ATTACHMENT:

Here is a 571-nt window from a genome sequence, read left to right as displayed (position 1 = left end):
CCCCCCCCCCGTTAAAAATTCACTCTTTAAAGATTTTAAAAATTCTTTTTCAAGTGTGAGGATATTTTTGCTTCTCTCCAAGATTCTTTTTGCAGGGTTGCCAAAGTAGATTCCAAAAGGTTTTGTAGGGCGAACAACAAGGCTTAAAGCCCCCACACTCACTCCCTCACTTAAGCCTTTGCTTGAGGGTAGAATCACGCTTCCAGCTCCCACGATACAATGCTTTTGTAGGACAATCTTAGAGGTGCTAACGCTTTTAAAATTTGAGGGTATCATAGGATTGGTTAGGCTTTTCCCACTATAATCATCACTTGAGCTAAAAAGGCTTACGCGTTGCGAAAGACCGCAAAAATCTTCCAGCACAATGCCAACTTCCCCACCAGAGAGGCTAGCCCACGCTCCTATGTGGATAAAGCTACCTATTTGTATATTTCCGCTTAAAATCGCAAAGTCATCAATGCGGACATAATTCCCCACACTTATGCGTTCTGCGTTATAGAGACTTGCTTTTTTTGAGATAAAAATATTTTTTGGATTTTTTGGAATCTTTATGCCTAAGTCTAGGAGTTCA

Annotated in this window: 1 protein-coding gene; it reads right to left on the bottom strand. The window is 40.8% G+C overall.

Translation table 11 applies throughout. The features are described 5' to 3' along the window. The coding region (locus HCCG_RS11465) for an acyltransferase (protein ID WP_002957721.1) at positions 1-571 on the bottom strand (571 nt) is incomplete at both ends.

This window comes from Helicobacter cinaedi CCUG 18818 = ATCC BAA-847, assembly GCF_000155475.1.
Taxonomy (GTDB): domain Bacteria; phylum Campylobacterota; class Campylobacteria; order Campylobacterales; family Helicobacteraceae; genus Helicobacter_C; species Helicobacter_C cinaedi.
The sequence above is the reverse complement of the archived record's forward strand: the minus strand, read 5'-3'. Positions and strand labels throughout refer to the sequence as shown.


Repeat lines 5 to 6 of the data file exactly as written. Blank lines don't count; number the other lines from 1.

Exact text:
This window comes from Helicobacter cinaedi CCUG 18818 = ATCC BAA-847, assembly GCF_000155475.1.
Taxonomy (GTDB): domain Bacteria; phylum Campylobacterota; class Campylobacteria; order Campylobacterales; family Helicobacteraceae; genus Helicobacter_C; species Helicobacter_C cinaedi.